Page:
Identification of a prostate antigen recognized by endogenous regulatory T cells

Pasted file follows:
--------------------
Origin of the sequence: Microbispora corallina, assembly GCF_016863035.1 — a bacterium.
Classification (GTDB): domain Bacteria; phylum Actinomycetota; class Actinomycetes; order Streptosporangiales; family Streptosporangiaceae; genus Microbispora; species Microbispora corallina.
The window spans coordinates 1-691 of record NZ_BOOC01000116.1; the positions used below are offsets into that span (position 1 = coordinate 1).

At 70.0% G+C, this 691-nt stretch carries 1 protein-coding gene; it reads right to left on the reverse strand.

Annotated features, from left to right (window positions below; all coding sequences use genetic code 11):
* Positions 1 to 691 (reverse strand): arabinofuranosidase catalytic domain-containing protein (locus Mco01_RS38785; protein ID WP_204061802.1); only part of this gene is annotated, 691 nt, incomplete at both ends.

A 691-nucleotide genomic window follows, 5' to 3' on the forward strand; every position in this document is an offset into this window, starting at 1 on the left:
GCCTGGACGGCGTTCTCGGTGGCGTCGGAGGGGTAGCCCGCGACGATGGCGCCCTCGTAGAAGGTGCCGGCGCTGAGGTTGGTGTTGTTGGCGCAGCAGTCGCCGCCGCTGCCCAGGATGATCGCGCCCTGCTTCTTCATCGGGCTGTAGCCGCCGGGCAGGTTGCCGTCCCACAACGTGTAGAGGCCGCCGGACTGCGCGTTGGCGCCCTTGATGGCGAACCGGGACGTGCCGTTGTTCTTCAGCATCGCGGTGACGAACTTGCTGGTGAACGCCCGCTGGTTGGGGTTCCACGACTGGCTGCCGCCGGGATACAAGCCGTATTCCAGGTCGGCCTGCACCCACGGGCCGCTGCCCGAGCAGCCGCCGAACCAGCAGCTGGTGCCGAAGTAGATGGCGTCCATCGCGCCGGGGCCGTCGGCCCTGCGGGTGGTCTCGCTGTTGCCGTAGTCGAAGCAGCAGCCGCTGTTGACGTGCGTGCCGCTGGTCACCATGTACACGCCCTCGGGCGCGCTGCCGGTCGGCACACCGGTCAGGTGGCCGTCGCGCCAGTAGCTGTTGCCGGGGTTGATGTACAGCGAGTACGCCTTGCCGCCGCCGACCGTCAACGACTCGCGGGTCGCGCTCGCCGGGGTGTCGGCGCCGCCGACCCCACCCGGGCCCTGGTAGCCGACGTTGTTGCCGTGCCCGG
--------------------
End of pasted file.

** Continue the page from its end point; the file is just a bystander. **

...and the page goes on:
The critical role of regulatory T cells (Tregs) in the regulation of immune responses to foreign, self, and tumor- associated antigens has sparked considerable interest in the development of strategies for the manipulation of Tregs for the treatment of autoimmunity and cancer. Despite substantial progress in the field, a critical gap in knowledge remains. Although substantial evidence is consistent with the hypothesis that thymic-derived Tregs recognize self antigens, the identity and nature of these self antigens remain unknown. Continued existence of this gap remains an important problem because many aspects of Treg biology are highly dependent on antigen recognition, including development, peripheral homeostasis, anatomical distribution, activation status, and suppressive function. Thus, the lack of knowledge regarding the identity and nature of Treg antigens has restricted progress in the field and limited the ability to selectively expand or deplete antigen-specific Tregs for the treatment of autoimmunity and cancer. The long-term goal is to understand the development, antigen specificity, and function of Foxp3+ Tregs in the maintenance of immune tolerance and the modulation of cancer progression. The objective / specific aim of this proposal is to identify the antigen recognized by an endogenous population of prostate-specific Tregs, termed MJ23 Tregs. The central hypothesis is that MJ23 Tregs recognize a prostate-associated self peptide derived from a protein encoded by Autoimmune regulator (Aire)-dependent transcripts in the thymus. This hypothesis is based on previously published data from the applicant's laboratory. To achieve the objective, three complementary approaches will be utilized: 1) screening of candidate proteins encoded by Aire-dependent, prostate-specific transcripts in the thymus; 2) screening of antigens encoded by a prostate-derived cDNA expression library; 3) biochemical identification of the antigen from fractionated extracts isolate from primary prostate tissue. The proposal is made possible by use of an innovative model system that provides both a reproducible source of antigen enriched at a distinct anatomical site (prostate tumors) and a T cell probe for identifying this antigen. The proposed work is significant because identification of the antigen will bridge critical gaps in knowledge and open new areas of investigation that are not currently possible. These areas include: 1) analysis of endogenous, antigen-specific Tregs using peptide- MHC multimer reagents in the context of organ-specific tolerance, inflammation, and cancer; 2) pre-clinical research for the treatment of autoimmunity by expansion of prostate-specific Tregs via administration of exogenous antigen; 3) studies in which the function, trafficking, and homeostasis of MJ23 Tregs can be analyzed via regulated transgenic overexpression or conditional deletion of the antigen; 4) biophysical elucidation of the affinity and kinetics of MJ23 TCR binding to the antigenic ligand, and determination of the crystal structure of the ternary complex.